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Brazil in TransitionBeliefs, Leadership, and Institutional Change$
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Lee J. Alston, Marcus André Melo, Bernardo Mueller, and Carlos Pereira

Print publication date: 2016

Print ISBN-13: 9780691162911

Published to Princeton Scholarship Online: January 2018

DOI: 10.23943/princeton/9780691162911.001.0001

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From Disorder to Growth and Back: The Military Regime (1964–1984)

From Disorder to Growth and Back: The Military Regime (1964–1984)

(p.54) Chapter 3 From Disorder to Growth and Back: The Military Regime (1964–1984)
Brazil in Transition

Lee J. Alston

Marcus André Melo

Bernardo Mueller

Carlos Pereira

Princeton University Press

This chapter discusses the military government and the belief in “developmentalism” which motivated the institutions put in place by the regime. Developmentalism rested on top-down technocratic planning and was a coalition between the military and the business community, both domestic and foreign. Import substitution policies along with state-led industrialization brought economic growth in the late 1960s and into the mid-1970s. But, the Brazilian miracle of the late 1960s and early 1970s began to sputter out, and, moreover, political rights became more constrained. The years of censorship and a closed political system sowed the seeds for a more open political order. Above all, the failure of the expansionist strategy of growth through import substitution accompanied by inflation and external debt became self-evident. Citizens also began to blame the government for not reducing economic and social inequality. The dominant belief that economic growth should precede social inclusion started losing political support.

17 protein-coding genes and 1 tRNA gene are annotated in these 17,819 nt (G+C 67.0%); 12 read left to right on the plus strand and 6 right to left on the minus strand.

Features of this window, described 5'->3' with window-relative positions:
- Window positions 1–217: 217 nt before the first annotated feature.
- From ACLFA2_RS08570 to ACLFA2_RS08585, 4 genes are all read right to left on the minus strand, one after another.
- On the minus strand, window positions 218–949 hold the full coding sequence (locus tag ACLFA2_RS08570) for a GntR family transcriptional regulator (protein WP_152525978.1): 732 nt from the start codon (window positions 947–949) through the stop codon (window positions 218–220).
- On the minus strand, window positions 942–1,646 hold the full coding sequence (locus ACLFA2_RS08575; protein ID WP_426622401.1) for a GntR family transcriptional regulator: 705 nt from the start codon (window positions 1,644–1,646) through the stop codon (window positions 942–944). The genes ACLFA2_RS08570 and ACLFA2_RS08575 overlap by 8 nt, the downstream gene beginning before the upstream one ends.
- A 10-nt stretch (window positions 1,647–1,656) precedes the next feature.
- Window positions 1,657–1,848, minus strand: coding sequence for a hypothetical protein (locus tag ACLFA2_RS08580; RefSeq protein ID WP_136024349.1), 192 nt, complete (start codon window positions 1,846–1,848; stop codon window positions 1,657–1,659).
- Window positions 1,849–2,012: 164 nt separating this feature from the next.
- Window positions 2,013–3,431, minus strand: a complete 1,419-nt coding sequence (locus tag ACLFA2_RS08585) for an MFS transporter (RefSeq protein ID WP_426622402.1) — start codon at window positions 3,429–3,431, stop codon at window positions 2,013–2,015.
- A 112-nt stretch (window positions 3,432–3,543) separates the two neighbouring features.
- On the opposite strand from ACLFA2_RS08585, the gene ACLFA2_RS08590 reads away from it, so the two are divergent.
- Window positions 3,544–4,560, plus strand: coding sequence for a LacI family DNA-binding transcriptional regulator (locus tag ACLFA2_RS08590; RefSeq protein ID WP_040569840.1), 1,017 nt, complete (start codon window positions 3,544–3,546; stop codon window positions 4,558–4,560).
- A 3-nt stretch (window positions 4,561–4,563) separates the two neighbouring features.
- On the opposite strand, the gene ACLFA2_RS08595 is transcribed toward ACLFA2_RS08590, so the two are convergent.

Keywords:   developmentalism, military regime, military government, business sector, Brazilian miracle, political rights, import substitution, social inclusion

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